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Myxobacteria as a Means of Controlling Agricultural Plant Pathogens. Cameron Finley & Daniel Wall Molecular Biology Department PROPOSED RESEARCH PROJECT.

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Presentation on theme: "Myxobacteria as a Means of Controlling Agricultural Plant Pathogens. Cameron Finley & Daniel Wall Molecular Biology Department PROPOSED RESEARCH PROJECT."— Presentation transcript:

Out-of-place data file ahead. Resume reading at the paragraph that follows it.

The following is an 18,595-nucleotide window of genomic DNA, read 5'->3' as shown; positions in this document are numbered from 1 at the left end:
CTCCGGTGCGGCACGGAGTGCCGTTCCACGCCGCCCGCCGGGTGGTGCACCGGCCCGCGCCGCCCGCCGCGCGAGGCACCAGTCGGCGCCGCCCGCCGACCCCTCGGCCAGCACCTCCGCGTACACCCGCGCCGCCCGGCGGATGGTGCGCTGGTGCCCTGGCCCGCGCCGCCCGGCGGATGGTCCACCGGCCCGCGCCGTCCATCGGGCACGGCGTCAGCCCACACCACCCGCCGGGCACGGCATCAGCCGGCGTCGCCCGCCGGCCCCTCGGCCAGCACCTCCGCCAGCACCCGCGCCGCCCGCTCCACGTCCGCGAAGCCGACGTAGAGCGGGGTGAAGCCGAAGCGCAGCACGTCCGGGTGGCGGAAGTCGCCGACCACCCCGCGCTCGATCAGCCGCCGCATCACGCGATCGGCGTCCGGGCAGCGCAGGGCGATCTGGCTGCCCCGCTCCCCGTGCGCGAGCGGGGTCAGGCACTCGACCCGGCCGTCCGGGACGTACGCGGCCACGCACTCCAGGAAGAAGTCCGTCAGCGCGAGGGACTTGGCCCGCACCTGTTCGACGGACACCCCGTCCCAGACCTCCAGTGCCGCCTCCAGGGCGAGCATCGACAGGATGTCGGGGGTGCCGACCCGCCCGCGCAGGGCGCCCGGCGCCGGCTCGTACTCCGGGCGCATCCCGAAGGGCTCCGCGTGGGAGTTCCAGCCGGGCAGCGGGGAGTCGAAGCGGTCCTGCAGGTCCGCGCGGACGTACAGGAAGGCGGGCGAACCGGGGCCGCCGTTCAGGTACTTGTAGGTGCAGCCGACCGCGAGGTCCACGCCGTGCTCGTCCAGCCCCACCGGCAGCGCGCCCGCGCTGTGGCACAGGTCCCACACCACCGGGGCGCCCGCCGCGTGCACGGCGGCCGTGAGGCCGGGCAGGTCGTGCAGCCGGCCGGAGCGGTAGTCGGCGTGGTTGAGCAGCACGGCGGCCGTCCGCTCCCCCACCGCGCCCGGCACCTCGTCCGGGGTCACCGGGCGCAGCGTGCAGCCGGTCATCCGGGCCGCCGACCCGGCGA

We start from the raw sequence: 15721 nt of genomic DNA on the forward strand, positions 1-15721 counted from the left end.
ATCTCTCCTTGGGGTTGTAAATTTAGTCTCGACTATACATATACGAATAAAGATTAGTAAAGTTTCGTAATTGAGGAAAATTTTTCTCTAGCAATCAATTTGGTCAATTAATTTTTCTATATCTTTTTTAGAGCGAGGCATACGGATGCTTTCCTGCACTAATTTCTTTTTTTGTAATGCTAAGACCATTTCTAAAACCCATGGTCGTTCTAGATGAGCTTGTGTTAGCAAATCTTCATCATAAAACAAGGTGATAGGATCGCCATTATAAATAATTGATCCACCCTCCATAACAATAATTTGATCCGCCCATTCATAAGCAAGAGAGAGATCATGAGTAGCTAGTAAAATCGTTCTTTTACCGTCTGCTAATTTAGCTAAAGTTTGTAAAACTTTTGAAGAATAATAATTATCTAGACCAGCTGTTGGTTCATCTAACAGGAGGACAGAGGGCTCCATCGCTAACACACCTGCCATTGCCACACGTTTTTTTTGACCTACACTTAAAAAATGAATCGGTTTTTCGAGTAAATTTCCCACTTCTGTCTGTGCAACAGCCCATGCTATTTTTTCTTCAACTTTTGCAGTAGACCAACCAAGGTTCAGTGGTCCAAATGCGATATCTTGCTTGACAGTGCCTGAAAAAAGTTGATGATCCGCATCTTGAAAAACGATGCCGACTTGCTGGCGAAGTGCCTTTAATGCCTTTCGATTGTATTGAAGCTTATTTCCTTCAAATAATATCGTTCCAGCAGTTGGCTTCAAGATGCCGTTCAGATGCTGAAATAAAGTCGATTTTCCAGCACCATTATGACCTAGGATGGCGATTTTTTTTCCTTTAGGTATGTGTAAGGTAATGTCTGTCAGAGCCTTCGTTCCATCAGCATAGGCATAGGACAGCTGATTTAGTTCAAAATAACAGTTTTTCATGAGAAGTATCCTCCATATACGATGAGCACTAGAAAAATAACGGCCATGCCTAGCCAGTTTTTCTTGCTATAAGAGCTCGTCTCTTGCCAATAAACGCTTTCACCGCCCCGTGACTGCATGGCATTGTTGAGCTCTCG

1 Myxobacteria as a Means of Controlling Agricultural Plant Pathogens. Cameron Finley & Daniel Wall Molecular Biology Department PROPOSED RESEARCH PROJECT Based upon previous work showing that myxobacteria are effective killers of microbial pathogens 1, it is hypothesized that myxobacteria will control microbial pathogens of corn, barley, and sugar beets in soil and within the exposed plant themselves. Myxobacteria are soil microbes that display swarming motility and predate on other microbes utilizing antibiotics to and hydrolytic enzymes to neutralize, kill and digest their prey. It has been previously shown that myxobacteria are effective killers of several pathogenic fungi of strawberries (1). However, further work into use of myxobacteria to control plant pathogens of other crops (such as corn, barley, and sugar beets) has not been conducted. Additionally, no work has been done to show that myxobacteria can actively control pathogens within soil or when the pathogens are exposed to their plant hosts. I thank University of Wyoming McNair Scholars Program and Zackie Salmon, Susan Stoddard, and Pilar Flores for their support. I thank Dr. Daniel Wall, Arup Dey, and Darshankumar Pathak of the UW Molecular Biology Department for their support. Statement of the Problem This research will examine whether or not the predatory myxobacteria can be exploited to managed various pathogens of agricultural crops such as barley, corn, and sugar beets. Introduction Hypothesis Methods Microbial kill assays against pathogens will be conducted using various laboratory strains of myxobacteria as well as environmental isolates on agar plates. Agricultural soils will be collected and autoclaved to eliminate interaction of uncontrolled microbes. The sterilized soil samples will be used to conduct further kill assays to more closely mimic the natural environment. Finally, corn, barley, and sugar beets will be grown in a controlled environment and exposed to their respective pathogens. Subsequently, myxobacteria will be introduced to the infected plants in order to determine whether crop disease can be prevented. Data Analysis The myxobacteria candidates of the initial kill assay will compared for killing potential by 2-sample-t- test. The best predators will then be tested in a secondary soil screening against a control in which no myxobacteria are introduced using a 2-sample-t-test to determine whether there is a significant difference over the control. Lastly, the results of the final plant test will be modeled using simple linear regression to show whether there is a true correlation between the presence of myxobacteria and the severity of pathogenic infection. Figure 1: Inhibition of fungus P. capsici by by different myxobacteria modeled as percent fungal growth as compared to the control (1). Importance of the Study Plant pathogens cause substantial economic damages. It has been estimated that $33 billion of productively are lost due to agricultural plant pathogens in the US alone (3). If myxobacteria can be shown to effectively treat infected agricultural crops, it may have important agricultural consequences. References 1. C.T. Bull, K.G. Shetty, and K.V. Subbarao. August Interactions Between Myxobacteria, Plant Pathogenic Fungi, and Biocontrol Agents. Plant Disease. Volume 86 No Soltis, Greg. 2/03/2009. Cluster’s Last Stand. POPSCI Pimentel, David. Biological Invasions: Economic and Environmental Costs of Alien Plant, Animal, and Microbe Species. CRC Press Acknowledgements


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